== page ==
As a marine biologist and comparative biomechanist, my research uses a blend of anatomy and engineering techniques to answer biological questions about performance in marine animals. Much of this research stems from observing animals in their natural habitat and then recreating the anatomy in the laboratory.
Research interests include -
Evolution and performance of filter-feeding in marine fishes (sharks and rays).
Function and biomaterials of deep sea fish bones (dragonfish and hatchetfish).
Evolution and development of hyperostosis in marine fishes (oarfishes).
Mechanical performance of bone in tunas and their relatives
Evolution of teeth (denticles) on gill arches and shark reproductive structures.
Building new armor based on fish scales (armored catfish, poachers, polypterids, sygnathids).
Science Friday NPR Manta Ray Gill Rakers 2014
Science Friday NPR Oarfish 2014
Clearing and staining
2013 Oarfish work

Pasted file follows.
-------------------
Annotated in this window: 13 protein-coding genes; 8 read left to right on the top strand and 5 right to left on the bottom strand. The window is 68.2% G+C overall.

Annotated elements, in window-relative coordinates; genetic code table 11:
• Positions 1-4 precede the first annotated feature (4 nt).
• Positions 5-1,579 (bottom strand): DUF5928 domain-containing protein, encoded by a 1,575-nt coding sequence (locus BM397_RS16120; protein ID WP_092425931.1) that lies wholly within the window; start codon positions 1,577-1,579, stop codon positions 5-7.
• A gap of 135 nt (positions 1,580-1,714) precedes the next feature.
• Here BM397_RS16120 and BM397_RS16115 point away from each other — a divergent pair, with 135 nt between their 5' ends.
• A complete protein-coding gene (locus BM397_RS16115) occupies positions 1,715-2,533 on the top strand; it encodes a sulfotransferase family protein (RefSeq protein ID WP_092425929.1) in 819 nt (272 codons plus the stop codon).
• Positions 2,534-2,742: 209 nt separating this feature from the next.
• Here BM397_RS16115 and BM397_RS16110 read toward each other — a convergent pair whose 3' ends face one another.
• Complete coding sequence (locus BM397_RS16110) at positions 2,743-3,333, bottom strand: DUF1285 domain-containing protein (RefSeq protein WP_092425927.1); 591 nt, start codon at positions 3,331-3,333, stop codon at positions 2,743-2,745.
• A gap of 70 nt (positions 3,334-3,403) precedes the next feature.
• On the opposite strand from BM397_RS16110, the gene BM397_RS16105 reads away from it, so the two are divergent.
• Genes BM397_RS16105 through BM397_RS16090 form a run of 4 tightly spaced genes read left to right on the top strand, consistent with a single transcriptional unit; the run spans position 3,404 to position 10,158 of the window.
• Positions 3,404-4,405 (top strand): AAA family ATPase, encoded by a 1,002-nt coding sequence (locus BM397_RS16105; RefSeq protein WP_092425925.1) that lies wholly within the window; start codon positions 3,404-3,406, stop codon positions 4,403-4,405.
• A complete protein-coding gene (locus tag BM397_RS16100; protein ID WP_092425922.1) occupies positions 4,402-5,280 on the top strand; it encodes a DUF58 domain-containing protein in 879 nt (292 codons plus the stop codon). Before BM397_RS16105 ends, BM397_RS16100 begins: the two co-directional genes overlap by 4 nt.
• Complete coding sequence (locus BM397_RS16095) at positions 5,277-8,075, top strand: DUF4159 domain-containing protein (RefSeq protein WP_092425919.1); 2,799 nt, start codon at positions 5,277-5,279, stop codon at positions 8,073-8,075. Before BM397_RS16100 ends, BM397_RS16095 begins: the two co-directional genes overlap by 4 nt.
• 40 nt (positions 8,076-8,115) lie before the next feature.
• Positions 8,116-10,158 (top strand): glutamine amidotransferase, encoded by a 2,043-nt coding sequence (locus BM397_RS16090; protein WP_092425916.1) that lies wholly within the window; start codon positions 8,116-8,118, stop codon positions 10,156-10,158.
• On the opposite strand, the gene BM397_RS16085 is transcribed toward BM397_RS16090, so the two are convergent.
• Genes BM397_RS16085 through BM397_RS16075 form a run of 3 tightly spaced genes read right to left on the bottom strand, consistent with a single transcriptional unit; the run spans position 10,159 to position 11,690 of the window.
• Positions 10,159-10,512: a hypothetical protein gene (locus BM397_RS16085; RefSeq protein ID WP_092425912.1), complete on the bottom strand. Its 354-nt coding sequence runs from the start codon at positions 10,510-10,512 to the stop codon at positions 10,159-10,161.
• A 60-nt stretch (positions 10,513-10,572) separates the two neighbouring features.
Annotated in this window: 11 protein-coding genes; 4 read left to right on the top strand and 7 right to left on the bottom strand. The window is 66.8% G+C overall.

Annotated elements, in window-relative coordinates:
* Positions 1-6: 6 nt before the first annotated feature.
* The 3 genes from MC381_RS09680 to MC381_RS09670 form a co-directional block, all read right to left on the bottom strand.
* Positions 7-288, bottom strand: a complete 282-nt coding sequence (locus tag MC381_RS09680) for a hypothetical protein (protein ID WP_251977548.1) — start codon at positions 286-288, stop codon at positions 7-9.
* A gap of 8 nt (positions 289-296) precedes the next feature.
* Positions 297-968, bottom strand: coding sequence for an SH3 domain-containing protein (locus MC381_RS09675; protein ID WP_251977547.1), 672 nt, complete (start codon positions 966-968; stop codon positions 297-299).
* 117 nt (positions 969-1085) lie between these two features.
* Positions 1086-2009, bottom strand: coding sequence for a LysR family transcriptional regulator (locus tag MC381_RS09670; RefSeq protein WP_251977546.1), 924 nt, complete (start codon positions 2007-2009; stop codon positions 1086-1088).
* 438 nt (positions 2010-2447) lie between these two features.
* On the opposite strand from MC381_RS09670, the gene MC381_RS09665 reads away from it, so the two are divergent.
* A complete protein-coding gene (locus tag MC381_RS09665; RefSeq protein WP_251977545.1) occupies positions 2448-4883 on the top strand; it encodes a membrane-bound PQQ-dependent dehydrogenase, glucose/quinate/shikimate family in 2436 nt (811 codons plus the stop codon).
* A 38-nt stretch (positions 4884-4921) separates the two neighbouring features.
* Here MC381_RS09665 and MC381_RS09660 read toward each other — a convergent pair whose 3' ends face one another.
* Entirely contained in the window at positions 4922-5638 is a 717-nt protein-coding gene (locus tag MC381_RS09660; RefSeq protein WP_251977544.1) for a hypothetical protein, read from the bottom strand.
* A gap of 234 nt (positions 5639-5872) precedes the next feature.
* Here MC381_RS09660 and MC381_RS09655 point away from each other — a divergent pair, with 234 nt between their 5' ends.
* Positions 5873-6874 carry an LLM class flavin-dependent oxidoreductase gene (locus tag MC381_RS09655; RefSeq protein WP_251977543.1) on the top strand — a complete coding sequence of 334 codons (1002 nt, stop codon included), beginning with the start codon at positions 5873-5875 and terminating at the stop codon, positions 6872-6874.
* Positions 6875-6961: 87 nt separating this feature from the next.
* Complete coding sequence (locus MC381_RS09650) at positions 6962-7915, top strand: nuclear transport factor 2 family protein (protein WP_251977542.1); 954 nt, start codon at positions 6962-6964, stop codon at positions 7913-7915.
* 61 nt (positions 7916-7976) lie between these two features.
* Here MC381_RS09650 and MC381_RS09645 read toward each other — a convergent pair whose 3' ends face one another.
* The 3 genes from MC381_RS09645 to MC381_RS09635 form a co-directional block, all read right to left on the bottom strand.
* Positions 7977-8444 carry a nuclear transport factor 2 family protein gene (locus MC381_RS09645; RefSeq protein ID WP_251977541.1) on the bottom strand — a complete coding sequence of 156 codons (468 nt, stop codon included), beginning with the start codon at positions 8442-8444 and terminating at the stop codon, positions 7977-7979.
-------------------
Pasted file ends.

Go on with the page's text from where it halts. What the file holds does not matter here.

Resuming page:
New York Times
2013 Six-gill shark research
San Juan islander article
Mantas and whale shark research
2013 California State University Press release & full article - Devil ray research
2013 San Juan Islander
2013 University of Washington press:
2013 American Microscopical Society: http://amicros.org/?page_id=534
2013 Friday Harbor Laboratories feature: http://depts.washington.edu/fhl/enews/winter2013/misty.html
2011 Inside JEB Feature:
2011 American Elasmobranch Society: http://elasmo.org/pastawardwinners.php
2010 UCI COSMOS program
I am affiliated with Manta.org. Please visit this site to learn more about other ongoing manta ray research.
For a link to my work from FHL visit
All images on this website belong to Misty Paig-Tran, The Journal of Experimental Biology, and the Journal of Morphology. Please feel free to use these images for presentations as long as you give me credit. No images may be shared for other purposes, including websites, without my permission.